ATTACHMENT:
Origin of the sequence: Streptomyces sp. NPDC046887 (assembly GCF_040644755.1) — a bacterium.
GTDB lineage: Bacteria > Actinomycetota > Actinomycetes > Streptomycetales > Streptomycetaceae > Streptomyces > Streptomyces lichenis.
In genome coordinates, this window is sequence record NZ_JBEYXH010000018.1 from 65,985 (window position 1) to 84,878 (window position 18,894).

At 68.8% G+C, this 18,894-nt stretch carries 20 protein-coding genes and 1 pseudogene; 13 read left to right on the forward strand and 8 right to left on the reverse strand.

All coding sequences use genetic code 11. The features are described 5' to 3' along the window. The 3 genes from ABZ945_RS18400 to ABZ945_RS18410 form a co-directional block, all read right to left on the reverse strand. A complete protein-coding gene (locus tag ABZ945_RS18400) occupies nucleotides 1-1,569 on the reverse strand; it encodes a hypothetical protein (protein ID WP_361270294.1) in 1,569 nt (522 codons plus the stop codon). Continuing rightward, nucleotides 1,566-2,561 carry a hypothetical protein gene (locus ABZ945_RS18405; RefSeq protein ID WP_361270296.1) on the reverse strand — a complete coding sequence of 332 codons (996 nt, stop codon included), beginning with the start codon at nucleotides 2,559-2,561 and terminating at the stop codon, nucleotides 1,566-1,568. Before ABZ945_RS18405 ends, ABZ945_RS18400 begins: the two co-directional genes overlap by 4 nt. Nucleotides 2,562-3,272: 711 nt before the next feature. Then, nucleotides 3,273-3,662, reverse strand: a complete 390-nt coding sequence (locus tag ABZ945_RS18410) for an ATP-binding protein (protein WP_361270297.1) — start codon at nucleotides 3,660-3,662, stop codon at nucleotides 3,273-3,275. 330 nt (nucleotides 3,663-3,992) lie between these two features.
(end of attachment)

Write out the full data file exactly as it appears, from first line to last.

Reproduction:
Origin of the sequence: Streptomyces sp. NPDC046887 (assembly GCF_040644755.1) — a bacterium.
GTDB lineage: Bacteria > Actinomycetota > Actinomycetes > Streptomycetales > Streptomycetaceae > Streptomyces > Streptomyces lichenis.
In genome coordinates, this window is sequence record NZ_JBEYXH010000018.1 from 65,985 (window position 1) to 84,878 (window position 18,894).

At 68.8% G+C, this 18,894-nt stretch carries 20 protein-coding genes and 1 pseudogene; 13 read left to right on the forward strand and 8 right to left on the reverse strand.

All coding sequences use genetic code 11. The features are described 5' to 3' along the window. The 3 genes from ABZ945_RS18400 to ABZ945_RS18410 form a co-directional block, all read right to left on the reverse strand. A complete protein-coding gene (locus tag ABZ945_RS18400) occupies nucleotides 1-1,569 on the reverse strand; it encodes a hypothetical protein (protein ID WP_361270294.1) in 1,569 nt (522 codons plus the stop codon). Continuing rightward, nucleotides 1,566-2,561 carry a hypothetical protein gene (locus ABZ945_RS18405; RefSeq protein ID WP_361270296.1) on the reverse strand — a complete coding sequence of 332 codons (996 nt, stop codon included), beginning with the start codon at nucleotides 2,559-2,561 and terminating at the stop codon, nucleotides 1,566-1,568. Before ABZ945_RS18405 ends, ABZ945_RS18400 begins: the two co-directional genes overlap by 4 nt. Nucleotides 2,562-3,272: 711 nt before the next feature. Then, nucleotides 3,273-3,662, reverse strand: a complete 390-nt coding sequence (locus tag ABZ945_RS18410) for an ATP-binding protein (protein WP_361270297.1) — start codon at nucleotides 3,660-3,662, stop codon at nucleotides 3,273-3,275. 330 nt (nucleotides 3,663-3,992) lie between these two features.